Interactive Content: A Guide With Examples
If you want your content marketing to stand out, make it something people can play with.
Consider Black Mirror: Bandersnatch, an interactive film released by Netflix. On its own, Bandersnatch is a so-so movie, many critics said, but since it allows viewers to select which narrative path the protagonist takes — in the vein of a choose-your-own-adventure book — it became a hit.
Its ability to stand out in a sea of content signals an appetite among audiences for something interactive.
What Is Interactive Content?
Interactive content offers a unique way for creators to capture audience attention and present information in an engaging, participatory and inherent shareable format — whether it be through a lighthearted, BuzzFeed quiz or a FiveThirtyEight-style interactive infographic.
A whitepaper about energy usage is boring, but an interactive map that lets a hovering mouse reveal each state’s consumption is interesting. A blog post listing things to do while vacationing in Barcelona is boring, but a quiz that tells you what Barcelona hot spot you are is interesting. An article detailing an investment firm’s accolades is boring, but a calculator that shows you how much money they’ll save you for retirement is interesting. Interactivity elevates the fun factor of content while still presenting the same information to the reader.
Marketers use interactive content because it’s effective in collecting first-party data and generating leads, in addition to being fun. Similar to how a prospect might be asked to provide their email address and company name to unlock a gated whitepaper, interactive content can gather voluntary information and qualify leads for sales.
Interactive content takes many forms, and each tries to accomplish different goals. To give you some inspiration, we’ve rounded up some of the best examples across the most popular formats.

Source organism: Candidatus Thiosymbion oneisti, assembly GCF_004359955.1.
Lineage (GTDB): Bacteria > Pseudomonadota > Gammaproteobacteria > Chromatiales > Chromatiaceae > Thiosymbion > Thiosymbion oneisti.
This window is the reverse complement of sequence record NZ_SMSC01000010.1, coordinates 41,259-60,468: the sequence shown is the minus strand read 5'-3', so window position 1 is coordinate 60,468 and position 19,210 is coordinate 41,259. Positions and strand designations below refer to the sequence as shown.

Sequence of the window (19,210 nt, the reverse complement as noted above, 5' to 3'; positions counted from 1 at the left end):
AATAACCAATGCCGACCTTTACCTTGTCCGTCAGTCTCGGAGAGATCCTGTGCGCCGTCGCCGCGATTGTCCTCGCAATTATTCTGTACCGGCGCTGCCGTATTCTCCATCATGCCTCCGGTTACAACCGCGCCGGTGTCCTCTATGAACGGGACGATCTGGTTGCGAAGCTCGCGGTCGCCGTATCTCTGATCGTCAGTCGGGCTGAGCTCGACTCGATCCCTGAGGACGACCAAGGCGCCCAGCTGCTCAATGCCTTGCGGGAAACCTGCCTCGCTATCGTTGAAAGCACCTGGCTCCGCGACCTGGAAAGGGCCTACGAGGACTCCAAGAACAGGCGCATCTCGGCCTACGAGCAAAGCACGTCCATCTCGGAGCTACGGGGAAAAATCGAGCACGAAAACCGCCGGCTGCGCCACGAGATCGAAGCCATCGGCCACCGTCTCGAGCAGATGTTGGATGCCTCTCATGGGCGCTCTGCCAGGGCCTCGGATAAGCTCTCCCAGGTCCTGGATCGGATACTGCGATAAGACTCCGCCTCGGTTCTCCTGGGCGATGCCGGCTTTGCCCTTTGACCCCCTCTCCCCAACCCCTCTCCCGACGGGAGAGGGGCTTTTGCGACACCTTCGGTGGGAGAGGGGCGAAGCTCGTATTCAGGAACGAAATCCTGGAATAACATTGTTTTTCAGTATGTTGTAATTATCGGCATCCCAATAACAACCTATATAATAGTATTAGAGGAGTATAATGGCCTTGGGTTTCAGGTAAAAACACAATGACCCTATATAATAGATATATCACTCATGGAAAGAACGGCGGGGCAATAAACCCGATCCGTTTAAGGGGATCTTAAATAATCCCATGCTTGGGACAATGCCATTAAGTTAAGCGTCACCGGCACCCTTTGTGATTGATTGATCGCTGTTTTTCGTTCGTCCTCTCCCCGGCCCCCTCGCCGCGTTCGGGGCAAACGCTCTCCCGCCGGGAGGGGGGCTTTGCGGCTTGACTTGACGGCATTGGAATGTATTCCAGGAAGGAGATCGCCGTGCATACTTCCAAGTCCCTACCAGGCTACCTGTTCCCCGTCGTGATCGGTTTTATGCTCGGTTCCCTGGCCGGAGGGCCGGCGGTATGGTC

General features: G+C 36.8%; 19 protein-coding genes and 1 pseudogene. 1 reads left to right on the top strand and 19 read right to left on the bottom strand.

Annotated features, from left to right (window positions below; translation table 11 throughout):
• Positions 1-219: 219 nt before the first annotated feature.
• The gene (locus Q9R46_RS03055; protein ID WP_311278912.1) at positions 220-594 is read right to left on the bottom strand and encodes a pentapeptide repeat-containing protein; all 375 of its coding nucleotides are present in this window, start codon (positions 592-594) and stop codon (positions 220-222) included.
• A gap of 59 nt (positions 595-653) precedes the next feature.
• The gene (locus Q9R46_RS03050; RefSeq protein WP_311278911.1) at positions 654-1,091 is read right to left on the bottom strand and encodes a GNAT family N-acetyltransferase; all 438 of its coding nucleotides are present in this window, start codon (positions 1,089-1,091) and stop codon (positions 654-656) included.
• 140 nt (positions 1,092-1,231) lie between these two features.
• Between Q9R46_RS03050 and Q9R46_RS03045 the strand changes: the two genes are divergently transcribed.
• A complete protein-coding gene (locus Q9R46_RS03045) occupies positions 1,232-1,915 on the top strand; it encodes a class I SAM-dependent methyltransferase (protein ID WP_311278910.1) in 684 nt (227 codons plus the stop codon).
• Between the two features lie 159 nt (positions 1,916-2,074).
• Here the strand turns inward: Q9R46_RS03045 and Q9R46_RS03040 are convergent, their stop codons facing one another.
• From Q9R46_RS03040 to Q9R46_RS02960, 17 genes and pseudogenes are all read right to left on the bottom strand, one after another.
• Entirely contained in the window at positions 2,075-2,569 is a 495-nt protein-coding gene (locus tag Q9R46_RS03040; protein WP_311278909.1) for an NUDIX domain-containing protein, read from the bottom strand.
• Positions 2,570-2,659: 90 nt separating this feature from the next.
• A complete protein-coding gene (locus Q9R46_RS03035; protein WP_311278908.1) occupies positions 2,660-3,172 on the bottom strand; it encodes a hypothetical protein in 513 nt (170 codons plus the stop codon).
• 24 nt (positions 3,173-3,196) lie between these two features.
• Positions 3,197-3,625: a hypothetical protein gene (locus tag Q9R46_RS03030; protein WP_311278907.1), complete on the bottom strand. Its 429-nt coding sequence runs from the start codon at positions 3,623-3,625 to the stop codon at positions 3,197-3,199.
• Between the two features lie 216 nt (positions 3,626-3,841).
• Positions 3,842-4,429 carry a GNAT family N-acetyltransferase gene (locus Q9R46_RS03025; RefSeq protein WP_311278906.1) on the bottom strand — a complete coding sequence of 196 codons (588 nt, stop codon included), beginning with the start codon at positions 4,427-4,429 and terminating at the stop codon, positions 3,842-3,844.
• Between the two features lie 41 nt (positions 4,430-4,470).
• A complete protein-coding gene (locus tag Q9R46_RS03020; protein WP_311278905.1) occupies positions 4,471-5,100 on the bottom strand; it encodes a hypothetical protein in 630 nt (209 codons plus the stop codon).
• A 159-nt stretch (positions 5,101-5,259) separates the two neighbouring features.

Quizzes encourage audiences to tell you all about them — their personalities, habits, pain points. They can take several forms, and can generate anything from a score to a spirit animal.
Creative Types, Adobe
This personality quiz from Adobe invites readers to answer a series of multiple-choice questions — “Are you a ruler or a scribbler?” “Dip your toes in or dive headfirst?” “Would you rather be in a cocoon or a beehive?” — that ultimately reveal what type of creative person they are. The quiz is interspersed with short videos and concludes with information about your creative type.
Financial Spirit Animal, Borrowell
Borrowell, a credit education company, uses this Financial Spirit Animal quiz to capture prospects’ emails. It’s similar to a BuzzFeed quiz, asking the reader to answer several personality-related questions. This time it’s all about your spending, saving and investing tendencies (information Borrowell can use to follow up with you with personalized messaging).
How Well Do You Know Your Users?, Amplitude
This quiz from Amplitude, a product intelligence platform, says it’s “designed by product managers for product managers.” It requires an email address, and promises to deliver a custom toolkit of resources based on a quiz-taker’s score. The title is enticing too: Who would turn down a chance to show off how much they know?
How to Talk to a Vaccine Skeptic, Verywell Health
Verywell made a different kind of quiz, one that simulates a conversation between the user and a “vaccine skeptic,” where you have to choose the best responses to the skeptic’s claims. It also provides blocks of information and context about the topic along the way. It’s a way for a publisher to serve its audience content in a unique format.
Marriott, Family Fun in Scottsdale